Europa by Jim Wallis

Release date: February 7, 2020
Label: Tip Top Recordings

Sidling away from the atmospheric dream pop recordings of Still Corners and the experimental psych of Modern Nature, multi-instrumentalist Jim Wallis has taken to the world of modern classical with a treatise on life, death, and that whole wobbly stretch of existence that straddles the two.

Europa is formed of pieces designed to accompany (and share the name of) a film that tells the true tale of an asylum seeker who takes his own life. Adding a layer of increased intensity to proceedings is the use throughout of Wallis’s deceased grandmother’s cello. Wielding this instrument to score a film about a person reaching out from beyond the grave to the important people from their life really requires no parallels to be drawn.

But drawn they will likely be as the music itself is littered with sounds that seem to bridge the plane that separates life and death. On the fifth track, ‘Europa, Pt. 2’, icy notes travel back and forth across time as if connecting two disparate worlds. This feels like the chilly billow of a flimsy curtain in a cold, white room. We’re trapped between the uninviting and sinister outside roaring in and a sense of shivery unease flooding the room, making it feel utterly uninhabitable. Notes draw out. Extending the tension and uncertainty, segueing from one track into the next, blurring the boundaries, obscuring the borders.

 

There is a sense of inconsistency throughout. Not in the quality of the music, which remains moving, inventive, and potent, but in terms of the uncanny and unreliable nature of the sounds, often appearing as one thing but easily mistaken for another. The track ‘Open Door’ features frantic and shrill noises that are distant enough to be mistaken for percussion or sirens. It is the distorted background rumpus of an unfamiliar city. Something that residents end up needing in order to sleep. The silence can become deafening. Bowed strings drone through this like a life marking out its path through history. As with everything, this eventually fades.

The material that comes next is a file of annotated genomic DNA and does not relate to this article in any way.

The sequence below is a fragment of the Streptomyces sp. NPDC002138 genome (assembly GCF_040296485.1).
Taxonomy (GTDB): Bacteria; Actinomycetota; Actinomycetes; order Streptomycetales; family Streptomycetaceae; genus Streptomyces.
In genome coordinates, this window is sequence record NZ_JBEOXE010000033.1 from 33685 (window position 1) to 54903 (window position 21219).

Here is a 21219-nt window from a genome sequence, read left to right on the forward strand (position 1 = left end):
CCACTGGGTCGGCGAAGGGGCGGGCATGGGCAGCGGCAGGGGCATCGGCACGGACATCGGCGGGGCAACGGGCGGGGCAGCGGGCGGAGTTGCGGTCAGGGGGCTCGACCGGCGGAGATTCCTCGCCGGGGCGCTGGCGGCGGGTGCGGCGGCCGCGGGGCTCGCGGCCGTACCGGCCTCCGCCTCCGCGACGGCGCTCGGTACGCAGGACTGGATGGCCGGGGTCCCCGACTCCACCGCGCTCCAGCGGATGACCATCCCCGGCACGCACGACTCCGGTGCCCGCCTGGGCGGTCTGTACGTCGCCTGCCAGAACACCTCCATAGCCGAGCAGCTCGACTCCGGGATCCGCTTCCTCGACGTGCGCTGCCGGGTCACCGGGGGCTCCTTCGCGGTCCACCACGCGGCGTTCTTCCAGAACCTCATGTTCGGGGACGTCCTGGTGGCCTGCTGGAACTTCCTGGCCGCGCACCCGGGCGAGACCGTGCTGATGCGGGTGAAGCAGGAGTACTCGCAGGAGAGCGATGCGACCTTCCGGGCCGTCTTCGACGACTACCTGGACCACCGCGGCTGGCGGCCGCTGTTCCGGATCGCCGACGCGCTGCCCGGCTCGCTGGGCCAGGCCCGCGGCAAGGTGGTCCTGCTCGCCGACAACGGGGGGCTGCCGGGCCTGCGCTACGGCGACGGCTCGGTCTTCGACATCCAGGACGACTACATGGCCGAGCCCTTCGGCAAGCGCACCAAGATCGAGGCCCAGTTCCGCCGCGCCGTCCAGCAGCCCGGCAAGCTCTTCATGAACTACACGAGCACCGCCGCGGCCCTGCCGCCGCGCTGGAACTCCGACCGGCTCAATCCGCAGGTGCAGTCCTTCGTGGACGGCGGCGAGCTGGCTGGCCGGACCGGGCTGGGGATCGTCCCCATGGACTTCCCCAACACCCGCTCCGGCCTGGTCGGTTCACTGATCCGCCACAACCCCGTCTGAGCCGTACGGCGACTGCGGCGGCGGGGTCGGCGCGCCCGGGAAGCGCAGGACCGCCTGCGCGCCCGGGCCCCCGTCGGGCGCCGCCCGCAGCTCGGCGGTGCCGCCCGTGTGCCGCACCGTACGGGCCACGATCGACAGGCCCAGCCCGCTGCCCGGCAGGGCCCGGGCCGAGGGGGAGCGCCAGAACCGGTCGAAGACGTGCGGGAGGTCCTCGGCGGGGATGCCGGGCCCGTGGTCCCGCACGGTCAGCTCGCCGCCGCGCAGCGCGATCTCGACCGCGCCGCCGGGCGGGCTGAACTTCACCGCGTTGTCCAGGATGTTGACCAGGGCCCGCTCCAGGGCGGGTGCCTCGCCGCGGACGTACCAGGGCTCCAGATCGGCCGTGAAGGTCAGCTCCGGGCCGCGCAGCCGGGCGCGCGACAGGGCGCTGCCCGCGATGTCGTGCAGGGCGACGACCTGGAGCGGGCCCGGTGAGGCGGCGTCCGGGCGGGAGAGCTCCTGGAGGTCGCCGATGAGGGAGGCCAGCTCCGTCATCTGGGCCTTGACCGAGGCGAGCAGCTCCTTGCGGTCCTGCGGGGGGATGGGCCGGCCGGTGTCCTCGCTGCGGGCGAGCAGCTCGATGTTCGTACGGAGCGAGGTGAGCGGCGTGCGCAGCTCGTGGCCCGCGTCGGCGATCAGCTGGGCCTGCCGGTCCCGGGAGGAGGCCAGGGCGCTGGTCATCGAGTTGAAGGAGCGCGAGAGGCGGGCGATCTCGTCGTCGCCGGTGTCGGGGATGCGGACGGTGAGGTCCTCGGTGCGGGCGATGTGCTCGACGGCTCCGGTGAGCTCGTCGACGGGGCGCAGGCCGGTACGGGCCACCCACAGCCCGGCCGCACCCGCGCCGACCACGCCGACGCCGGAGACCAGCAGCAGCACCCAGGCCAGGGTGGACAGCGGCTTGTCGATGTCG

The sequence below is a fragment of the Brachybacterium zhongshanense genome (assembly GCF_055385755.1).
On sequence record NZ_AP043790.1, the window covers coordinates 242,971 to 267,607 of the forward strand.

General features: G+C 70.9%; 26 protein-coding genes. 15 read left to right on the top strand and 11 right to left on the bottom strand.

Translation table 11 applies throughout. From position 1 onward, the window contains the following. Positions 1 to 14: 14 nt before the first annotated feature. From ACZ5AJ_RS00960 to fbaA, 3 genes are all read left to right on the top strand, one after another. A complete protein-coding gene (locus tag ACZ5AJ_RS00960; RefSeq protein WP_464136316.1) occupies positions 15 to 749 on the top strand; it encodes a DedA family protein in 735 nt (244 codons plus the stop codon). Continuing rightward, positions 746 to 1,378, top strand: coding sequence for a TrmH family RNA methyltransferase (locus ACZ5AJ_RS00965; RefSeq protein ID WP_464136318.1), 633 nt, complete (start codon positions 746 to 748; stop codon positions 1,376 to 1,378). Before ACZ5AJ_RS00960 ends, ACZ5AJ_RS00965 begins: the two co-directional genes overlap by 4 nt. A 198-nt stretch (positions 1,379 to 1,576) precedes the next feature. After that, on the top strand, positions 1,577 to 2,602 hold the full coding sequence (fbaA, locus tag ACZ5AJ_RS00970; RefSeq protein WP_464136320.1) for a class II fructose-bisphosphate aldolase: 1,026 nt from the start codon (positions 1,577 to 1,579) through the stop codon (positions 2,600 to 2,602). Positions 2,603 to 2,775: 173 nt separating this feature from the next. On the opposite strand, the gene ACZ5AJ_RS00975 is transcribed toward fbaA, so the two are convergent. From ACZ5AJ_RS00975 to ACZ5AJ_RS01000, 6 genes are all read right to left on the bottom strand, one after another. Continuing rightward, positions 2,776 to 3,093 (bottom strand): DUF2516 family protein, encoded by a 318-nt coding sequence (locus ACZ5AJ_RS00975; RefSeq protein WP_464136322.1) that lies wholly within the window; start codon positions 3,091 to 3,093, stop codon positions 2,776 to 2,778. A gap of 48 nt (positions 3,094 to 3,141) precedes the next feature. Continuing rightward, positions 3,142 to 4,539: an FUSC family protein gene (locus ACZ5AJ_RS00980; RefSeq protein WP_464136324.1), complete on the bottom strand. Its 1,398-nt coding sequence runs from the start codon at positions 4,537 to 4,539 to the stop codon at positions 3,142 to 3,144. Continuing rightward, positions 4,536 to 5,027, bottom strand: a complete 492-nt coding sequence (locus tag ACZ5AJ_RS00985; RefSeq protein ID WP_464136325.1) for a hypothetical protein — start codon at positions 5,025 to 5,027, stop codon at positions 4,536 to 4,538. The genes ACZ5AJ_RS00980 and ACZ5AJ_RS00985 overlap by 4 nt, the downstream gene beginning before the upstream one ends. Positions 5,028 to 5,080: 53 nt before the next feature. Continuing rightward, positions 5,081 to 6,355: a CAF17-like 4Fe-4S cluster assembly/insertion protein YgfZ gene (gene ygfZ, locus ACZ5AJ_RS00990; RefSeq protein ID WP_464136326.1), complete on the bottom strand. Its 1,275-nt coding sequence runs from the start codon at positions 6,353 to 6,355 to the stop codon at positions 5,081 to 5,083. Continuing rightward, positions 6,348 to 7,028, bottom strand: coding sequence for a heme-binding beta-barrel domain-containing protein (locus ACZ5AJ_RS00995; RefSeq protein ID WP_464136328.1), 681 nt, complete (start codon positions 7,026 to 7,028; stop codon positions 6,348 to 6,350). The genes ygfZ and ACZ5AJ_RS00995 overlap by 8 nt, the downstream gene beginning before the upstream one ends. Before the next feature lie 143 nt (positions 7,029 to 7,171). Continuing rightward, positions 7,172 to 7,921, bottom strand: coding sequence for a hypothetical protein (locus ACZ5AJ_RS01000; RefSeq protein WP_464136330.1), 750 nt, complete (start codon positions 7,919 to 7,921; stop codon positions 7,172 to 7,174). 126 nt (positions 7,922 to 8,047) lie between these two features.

Similarly, the manner in which the struck chords resound on ‘Return Train’ brings to mind the chugging of train wheels. And ‘London Walk’ appears to be more of a glide than a walk. As if the sounds are lifting us by invisible strings until tips of toes trace desire lines in the dust. Unseen, we float serenely along trajectories of our own making. Like Enter The Void but blue-lit and directed by the tender hand of Terrence Malick. We rise steadily up through the cobbled streets, past white-washed walls daubed with graffiti, and into grumpy clouds guarding the welcoming ether.

The centrepiece (and lead single) – ‘Audition’ – is full of a kind of haunting hope. A Basinski-esque loop that persists beautifully amidst reversed sounds that grab out of a gently surging haze. A rising hum that comfortably warms. A spurt of melancholy-tinged joy slowed down to the rate of shifting tectonic plates.

And through all of this is a recurrent motif, repeated on each of the three iterations of the title track, that seeks acknowledgement. It is as if it is piping its message out into the unknown, eagerly awaiting the response to its call. But its cry is always mournful, knowing that no reply will ever come. This record is not merely the epitaph for the lost life of the person at the centre of the film, nor the hundreds (if not thousands) of people who find themselves forced into similar situations but also an elegy for unity throughout the world. The sorrowful sigh of fracturing relationships, retreating empathy, and dissolving hope. If only we could rebuild these crumbling bridges.

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